Customer loyalty has become an all-important ingredient in the battle to survive in the cut-throat, cost-conscious and globally world competitive that is careening to what promises to be an even more tumultuous new business millennium. So how to you get your customers to stay with you, even when the going gets rough?
You seduce them with out-of-this-world service.
business gurus discuss the delivery of customer service, they insist that it's
the little things that count. And they're right. But as Walt Disney said:
"There's no magic in magic. It's all in the details." So before you focus on the
little things that count, create a system that allows you to repeat each
important little thing that counts, time and again.
don't rely too heavily on a computerised database to build relationships between
you and your customers. See customers as individuals, not market units. Use
technology to enhance relationships, not replace them. Remember that each
customer is a human being. So get out from behind you desk or counter and really
get to know him or her. Discreetly probe beyond surface recognition. Find out
what they need and want, what they like and dislike, where they work and live,
what they do for fun. Always find time for a chat. Get to know what makes the
relationship tick. Greet them by name. Congratulate them on their birthdays,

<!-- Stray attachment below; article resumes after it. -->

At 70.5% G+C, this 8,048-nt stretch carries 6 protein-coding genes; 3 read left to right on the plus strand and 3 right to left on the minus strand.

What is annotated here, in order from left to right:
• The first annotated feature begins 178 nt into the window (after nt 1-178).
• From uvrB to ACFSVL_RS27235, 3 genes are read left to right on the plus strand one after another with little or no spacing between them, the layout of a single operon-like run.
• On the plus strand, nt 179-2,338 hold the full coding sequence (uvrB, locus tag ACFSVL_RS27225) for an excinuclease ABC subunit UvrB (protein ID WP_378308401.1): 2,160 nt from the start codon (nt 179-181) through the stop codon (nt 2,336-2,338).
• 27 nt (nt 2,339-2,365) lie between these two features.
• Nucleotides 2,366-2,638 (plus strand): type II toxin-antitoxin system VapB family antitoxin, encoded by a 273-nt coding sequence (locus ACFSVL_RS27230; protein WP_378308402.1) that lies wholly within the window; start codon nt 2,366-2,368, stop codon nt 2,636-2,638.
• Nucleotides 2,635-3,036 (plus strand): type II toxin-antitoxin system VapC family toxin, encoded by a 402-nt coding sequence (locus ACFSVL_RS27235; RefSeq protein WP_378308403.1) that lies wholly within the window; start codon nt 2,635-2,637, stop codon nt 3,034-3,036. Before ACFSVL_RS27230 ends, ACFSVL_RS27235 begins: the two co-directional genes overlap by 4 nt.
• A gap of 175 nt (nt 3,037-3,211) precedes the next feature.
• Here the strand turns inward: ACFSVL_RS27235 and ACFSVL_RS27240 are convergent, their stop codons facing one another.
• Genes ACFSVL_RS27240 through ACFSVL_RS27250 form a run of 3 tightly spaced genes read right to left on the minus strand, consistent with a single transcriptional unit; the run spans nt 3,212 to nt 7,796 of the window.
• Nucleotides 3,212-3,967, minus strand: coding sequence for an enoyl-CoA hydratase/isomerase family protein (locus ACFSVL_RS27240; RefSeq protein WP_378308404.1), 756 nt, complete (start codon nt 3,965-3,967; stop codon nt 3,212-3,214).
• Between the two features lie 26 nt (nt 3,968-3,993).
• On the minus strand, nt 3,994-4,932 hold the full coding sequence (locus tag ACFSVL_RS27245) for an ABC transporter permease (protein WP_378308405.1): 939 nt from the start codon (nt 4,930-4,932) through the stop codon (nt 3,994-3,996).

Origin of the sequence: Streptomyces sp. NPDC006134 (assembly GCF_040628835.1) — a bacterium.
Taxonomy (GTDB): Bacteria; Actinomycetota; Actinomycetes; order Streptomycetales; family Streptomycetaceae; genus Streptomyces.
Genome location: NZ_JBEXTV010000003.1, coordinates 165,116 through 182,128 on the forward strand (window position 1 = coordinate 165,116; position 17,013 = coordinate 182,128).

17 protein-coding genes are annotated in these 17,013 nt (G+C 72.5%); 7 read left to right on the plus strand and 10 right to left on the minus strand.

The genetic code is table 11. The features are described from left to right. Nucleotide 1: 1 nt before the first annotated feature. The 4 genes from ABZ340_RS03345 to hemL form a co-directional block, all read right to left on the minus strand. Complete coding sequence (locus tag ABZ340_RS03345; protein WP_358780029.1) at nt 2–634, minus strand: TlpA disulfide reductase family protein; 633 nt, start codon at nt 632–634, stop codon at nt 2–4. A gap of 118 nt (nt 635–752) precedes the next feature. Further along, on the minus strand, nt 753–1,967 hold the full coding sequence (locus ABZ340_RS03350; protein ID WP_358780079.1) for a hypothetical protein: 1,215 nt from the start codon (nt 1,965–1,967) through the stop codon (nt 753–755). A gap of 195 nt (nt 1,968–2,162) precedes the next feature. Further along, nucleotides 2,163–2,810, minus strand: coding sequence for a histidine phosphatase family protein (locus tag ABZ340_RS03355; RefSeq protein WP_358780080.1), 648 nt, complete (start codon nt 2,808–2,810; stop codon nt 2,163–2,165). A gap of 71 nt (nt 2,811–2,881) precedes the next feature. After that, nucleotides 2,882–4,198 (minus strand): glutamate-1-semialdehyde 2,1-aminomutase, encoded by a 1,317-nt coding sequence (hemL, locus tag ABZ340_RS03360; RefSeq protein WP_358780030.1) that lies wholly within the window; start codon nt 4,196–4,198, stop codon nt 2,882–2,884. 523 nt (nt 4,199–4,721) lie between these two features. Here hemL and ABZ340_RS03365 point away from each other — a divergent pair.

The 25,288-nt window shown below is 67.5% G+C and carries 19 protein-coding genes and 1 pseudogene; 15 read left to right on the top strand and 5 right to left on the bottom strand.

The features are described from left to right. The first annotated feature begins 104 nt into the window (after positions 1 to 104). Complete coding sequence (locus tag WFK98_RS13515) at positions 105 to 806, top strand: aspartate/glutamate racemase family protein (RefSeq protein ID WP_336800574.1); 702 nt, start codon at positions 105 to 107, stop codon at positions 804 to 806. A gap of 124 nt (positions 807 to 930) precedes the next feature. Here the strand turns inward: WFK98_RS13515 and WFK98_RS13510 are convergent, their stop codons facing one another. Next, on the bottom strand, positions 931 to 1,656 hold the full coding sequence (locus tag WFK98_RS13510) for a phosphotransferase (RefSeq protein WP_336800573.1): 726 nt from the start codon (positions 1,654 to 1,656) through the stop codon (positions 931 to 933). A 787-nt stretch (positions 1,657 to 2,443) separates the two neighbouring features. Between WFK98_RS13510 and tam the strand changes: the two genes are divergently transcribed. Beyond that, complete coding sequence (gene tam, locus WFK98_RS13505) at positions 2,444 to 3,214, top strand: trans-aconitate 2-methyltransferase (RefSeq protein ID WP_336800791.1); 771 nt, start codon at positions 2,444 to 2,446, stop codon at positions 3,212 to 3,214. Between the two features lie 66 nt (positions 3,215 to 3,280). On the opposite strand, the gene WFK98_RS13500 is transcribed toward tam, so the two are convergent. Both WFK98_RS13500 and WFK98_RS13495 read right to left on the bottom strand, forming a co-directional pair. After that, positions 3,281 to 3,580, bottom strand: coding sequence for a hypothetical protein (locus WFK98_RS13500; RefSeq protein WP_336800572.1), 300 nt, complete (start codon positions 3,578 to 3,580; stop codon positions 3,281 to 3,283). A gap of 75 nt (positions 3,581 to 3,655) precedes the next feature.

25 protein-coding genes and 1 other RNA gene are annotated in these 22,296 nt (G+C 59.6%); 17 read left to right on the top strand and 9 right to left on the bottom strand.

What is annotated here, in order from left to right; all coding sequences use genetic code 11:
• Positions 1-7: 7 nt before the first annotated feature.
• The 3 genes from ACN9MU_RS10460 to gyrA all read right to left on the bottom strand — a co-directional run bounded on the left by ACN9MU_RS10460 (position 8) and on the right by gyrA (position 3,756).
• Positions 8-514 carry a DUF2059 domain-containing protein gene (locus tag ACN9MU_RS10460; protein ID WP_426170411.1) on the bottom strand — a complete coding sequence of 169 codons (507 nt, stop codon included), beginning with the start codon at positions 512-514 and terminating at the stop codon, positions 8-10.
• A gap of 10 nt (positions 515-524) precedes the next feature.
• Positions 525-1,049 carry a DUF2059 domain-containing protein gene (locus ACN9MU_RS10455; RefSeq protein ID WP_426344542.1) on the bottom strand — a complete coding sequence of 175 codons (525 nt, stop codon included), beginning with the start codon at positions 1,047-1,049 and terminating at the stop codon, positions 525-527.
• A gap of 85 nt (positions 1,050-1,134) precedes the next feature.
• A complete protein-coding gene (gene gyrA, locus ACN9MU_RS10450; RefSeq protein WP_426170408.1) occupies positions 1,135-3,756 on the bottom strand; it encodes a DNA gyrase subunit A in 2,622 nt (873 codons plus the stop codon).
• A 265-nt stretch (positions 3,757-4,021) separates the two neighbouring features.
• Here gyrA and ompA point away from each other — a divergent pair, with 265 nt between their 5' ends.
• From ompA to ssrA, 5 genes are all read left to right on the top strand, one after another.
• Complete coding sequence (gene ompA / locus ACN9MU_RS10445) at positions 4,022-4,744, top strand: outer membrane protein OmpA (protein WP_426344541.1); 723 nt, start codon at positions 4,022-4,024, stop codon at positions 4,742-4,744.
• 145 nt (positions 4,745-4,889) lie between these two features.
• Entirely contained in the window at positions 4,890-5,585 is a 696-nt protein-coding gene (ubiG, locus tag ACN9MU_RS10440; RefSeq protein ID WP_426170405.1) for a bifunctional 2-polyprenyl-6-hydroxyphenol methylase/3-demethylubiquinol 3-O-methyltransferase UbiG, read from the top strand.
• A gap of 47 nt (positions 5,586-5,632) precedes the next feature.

anniversaries and other happy events. Commiserate with them when they suffer
This proves that competitive advantage is more a matter of how you manage your relationship with your customers than the price or quality of the products you sell.
But you can keep most of your customers for life. Romance them. Make them fall in love with you. If you don't, someone else will, and he or she will reap the benefits. And they're substantial.
costs five times as much to find a new customer than it does to keep an existing
one. If you retain only 2% of your customer base, you'll reduce your operating
costs by 10% and increase your profits by 34%. Statisticians calculate that if
you increase your average customer retention from an annual 80% to 90%, you'll
double the total lifetime value of your customer base. For example, if you
retain 80% of your customers every year, you'll have to replace them all over a
five year period (5 x 20%). However, if you retain 90% of your customers a year
over the same period, you will have lost just over half of your original
customer base (5 x 10%).
Check this simple equation:
To delight customers and turn them into lifelong fans, you must understand the nature of service. It's a combination of tangibles and intangibles, experiences and outcomes, all designed to win customer approval. Build a customer value package that combines things and experiences which create a total customer perception of value received. The quality of service provided is a measure of the customer's delight with the entire experience of doing business with you.
you plan your business strategy, build it around customer value. Include a
commitment to regularly communicate with the people who support your operation
by phone, in-person, by fax and by newsletter. Make them feel part of your
business family. Spoil and flatter them. Make them feel special.